Don’t miss the job fair

Published 9:32 pm Thursday, July 25, 2013

Headlines about national employment over the past several months led with these phrases: “Solid but not spectacular,” “No unemployment thaw in sight,” “Jobs report shows steady growth,” “Economy runs in place,” “Jobs report: upside surprise,” “Not good enough” and “Hiring beats expectations.”

So where does national employment actually stand? If anything, these headlines demonstrate just how shaky the job market still is, as well as how subjective the interpretations of the jobs numbers can be. Many Americans are left wondering — what exactly does this data mean for me?

The answer is different for every American. The recent college graduate looking for an entry-level job will have a different job outlook than someone changing career paths. An individual looking to re-enter the workforce will view a jobs report differently than those facing fewer hours because of furloughs.


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Collectively, however, the fact remains that there are still fewer people employed and fewer jobs available today than in 2008, when the recession began. There are real concerns about the long-term health of our nation’s economy. We have real work still to do to create an environment that leads to a ripe job market for all Americans, no matter where they are in their career journeys.

In order to encourage job creation in America, I believe government needs to get out of the way and provide the freedom for small businesses to work, earn and achieve. I have published on my website policies I support and steps I have taken to strengthen our economy and help job creators, including steps to address regulations, reform our tax system, and reinvigorate manufacturing, among others.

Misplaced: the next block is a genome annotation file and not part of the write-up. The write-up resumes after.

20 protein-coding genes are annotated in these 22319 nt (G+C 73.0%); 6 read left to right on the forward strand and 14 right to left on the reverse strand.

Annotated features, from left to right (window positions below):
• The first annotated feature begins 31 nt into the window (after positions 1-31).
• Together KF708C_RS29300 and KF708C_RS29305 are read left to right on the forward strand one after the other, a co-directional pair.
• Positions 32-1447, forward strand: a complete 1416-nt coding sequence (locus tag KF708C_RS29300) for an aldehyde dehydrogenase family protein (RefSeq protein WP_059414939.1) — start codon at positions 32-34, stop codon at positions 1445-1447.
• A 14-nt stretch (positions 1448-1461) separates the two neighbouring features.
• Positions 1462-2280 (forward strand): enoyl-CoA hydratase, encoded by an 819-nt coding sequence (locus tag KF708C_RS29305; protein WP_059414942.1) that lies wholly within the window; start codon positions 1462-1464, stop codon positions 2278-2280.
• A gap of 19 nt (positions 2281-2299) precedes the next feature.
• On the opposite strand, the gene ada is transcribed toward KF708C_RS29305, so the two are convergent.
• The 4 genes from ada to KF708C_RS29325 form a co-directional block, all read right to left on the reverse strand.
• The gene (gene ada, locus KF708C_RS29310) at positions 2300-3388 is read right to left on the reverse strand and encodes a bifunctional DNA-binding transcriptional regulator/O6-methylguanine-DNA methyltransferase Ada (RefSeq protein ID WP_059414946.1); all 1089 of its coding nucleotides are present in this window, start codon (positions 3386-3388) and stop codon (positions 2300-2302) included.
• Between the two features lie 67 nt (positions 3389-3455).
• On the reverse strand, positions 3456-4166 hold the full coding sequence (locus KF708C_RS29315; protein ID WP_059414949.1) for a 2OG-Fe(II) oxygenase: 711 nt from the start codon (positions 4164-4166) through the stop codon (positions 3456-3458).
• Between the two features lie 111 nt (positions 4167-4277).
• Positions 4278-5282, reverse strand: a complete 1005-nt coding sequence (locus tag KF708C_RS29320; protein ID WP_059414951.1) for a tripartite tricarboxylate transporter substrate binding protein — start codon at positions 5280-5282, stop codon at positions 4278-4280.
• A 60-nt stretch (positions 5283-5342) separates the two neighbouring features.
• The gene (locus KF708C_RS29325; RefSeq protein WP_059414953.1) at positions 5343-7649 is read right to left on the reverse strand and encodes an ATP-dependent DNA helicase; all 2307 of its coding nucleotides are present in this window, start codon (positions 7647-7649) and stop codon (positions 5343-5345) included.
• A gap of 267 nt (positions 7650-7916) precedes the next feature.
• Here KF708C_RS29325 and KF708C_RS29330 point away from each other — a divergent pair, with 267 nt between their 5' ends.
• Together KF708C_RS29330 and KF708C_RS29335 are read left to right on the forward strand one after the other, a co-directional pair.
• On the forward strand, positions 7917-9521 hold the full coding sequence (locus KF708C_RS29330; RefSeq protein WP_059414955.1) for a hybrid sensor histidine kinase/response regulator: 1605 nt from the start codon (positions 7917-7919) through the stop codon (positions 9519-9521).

Each solution follows a simple truth — government should act as an enabler rather than a barrier to economic growth.

In addition, it is important to connect job seekers with potential employment opportunities in our communities, as well as provide resources to help individuals build the skills necessary to be competitive in the job market.

In the coming weeks, I am hosting two job fairs in the Fourth Congressional District. The job fairs, held in Chesterfield and Chesapeake, are free and open to all constituents who are interested in learning about available jobs with area businesses.

In addition to meeting with area businesses, attendees will have the opportunity to meet with experts on resume writing, interviewing and job searching.

My hope is for these events to serve as a catalyst for employers and potential employees to form constructive relationships and to learn about the opportunities available in our region and in the Fourth Congressional District.

The Chesapeake event will be held from 9 a.m. to 2 p.m. Aug. 12 at Greenbrier Middle School, located at 1016 Greenbrier Parkway.

Attendance is free, but registration for attendees is required. Register online at

Congressman J. Randy Forbes represents Virginia’s Fourth District, which includes Suffolk, in the U.S. House of Representatives. Visit his website at